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Reducing Patient Anxiety and Improving Patient Knowledge
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What was the challenge, opportunity or issue faced?
Researchers at Dartmouth-Hitchcock Medical Center (DHMC) and Geisel School of Medicine at Dartmouth found that first-time colonoscopy patients often arrive anxious and unsure about the procedure. They worry about how the procedure will be performed and the possible results. The challenge for DHMC was to reduce patient anxiety and improve education about what to expect before, during and after a colonoscopy.
What did you do to address it?
Researchers conducted a randomized controlled study investigating the impact of an interactive web-based multimedia program on patient anxiety, perception and knowledge of colonoscopy. Fifty-one patients were given DHMC’s standard printed pre-procedure colonoscopy packet, while 52 patients watched the web-based Emmi Solutions’ colonoscopy program, in addition to receiving the same packet. The Emmi® program used interactive animation, empathic narration and easy to understand language to explain the importance of getting a colonoscopy. It described what to expect before, during and after the procedure and discussed preparation details to ensure the procedure went smoothly and was conducted successfully the first time.
On the day of the colonoscopy, prior to the procedure, participants in both groups were asked to fill out a survey to assess their knowledge of colonoscopy, their emotional state prior to the procedure and their understanding of potential outcomes. The average procedure time and amount of pain medication administered were also measured.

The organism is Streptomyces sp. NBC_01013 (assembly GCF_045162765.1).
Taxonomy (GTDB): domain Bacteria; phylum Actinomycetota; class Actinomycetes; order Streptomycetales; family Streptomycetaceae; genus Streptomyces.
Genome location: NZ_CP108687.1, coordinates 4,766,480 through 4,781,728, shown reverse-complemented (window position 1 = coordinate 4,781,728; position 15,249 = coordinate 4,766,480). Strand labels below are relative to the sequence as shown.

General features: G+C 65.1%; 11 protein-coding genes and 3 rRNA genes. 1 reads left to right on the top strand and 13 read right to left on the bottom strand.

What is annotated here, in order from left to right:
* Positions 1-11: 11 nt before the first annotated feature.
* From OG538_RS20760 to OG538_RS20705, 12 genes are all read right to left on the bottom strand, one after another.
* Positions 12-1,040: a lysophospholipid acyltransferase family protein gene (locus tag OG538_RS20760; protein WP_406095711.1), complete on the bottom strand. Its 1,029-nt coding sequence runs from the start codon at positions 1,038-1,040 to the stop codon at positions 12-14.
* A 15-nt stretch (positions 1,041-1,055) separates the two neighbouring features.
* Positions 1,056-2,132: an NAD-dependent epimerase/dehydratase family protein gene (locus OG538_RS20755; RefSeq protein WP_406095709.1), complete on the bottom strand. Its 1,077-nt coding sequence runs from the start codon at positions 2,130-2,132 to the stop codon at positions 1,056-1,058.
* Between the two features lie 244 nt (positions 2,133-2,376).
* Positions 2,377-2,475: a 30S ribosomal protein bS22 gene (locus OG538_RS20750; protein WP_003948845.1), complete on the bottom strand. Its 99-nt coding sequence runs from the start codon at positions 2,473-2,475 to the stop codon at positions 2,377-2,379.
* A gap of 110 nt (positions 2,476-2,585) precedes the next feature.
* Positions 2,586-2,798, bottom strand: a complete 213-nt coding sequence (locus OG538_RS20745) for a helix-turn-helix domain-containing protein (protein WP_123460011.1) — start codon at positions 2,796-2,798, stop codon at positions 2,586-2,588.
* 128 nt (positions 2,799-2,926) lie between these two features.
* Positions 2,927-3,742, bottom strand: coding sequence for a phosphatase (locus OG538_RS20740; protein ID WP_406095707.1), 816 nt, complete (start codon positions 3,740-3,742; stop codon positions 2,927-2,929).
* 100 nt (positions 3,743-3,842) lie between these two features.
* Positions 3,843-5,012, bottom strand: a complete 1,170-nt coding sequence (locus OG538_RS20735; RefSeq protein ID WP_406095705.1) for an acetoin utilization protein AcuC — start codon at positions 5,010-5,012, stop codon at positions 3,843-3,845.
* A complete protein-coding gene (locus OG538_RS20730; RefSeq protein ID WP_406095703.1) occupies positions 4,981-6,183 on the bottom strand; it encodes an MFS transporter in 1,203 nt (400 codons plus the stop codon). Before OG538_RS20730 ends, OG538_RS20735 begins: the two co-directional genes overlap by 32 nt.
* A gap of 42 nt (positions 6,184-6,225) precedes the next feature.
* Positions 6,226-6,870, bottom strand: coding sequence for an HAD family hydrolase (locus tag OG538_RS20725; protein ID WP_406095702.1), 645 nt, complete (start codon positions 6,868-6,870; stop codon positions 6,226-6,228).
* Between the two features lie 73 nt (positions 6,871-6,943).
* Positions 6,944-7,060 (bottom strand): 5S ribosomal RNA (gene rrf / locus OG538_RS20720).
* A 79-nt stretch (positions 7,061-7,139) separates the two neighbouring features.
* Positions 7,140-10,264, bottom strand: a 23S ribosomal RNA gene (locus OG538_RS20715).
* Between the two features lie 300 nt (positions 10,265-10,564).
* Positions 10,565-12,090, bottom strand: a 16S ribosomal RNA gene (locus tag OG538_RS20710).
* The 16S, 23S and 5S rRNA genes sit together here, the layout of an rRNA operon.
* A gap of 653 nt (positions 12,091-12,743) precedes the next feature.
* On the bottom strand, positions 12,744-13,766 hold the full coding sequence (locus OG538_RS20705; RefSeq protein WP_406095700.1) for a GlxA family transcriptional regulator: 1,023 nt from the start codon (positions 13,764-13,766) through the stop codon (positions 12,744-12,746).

What were the outcomes?
Patients who viewed the Emmi colonoscopy program prior to their procedure had decreased anxiety, lower sedation medication requirements and shorter procedure times, compared with those who only received the standard printed pre-procedure packet.
Researchers concluded the Emmi program not only increased patient knowledge and comfort levels, but may also lead to increased organizational efficiency and lower costs by saving staff time and using lower doses of sedative medications.
Patients who watched the Emmi program:
- Required 18% less sedation medication1
- Had a 14% decrease in procedure time
- Were 11% more knowledgeable about colonoscopy
1Calculation based on total amount of Midazolam given.
About Dartmouth-Hitchcock Medical Center and Geisel School of Medicine at Dartmouth
The study was conducted by Corey Siegel, MD along with Geisel School of Medicine graduate Jonathan Zipursky, MD, now at the University of Toronto, Geisel Medical Student Helen Ma, and Gastroenterology fellow Siddhartha Parker, MD. Dr. Parker presented the findings at the 2013 American College of Gastroenterology Annual Scientific Meeting in San Diego, October 15.
Dartmouth-Hitchcock is a national leader in patient-centered health care and building a sustainable health system. Founded in 1893, the system includes New Hampshire’s only Level 1 trauma center and its only air ambulance service, as well as the Norris Cotton Cancer Center, one of only 41 National Cancer Institute-designated Comprehensive Cancer Centers in the nation, and the Children’s Hospital at Dartmouth-Hitchcock, the state’s only Children’s Hospital Association-approved, comprehensive, full-service children's hospital. As an academic medical center, Dartmouth-Hitchcock provides access to nearly 1,500 primary care doctors and specialists in almost every area of medicine, as well as world-class research at the Audrey and Theodor Geisel School of Medicine at Dartmouth.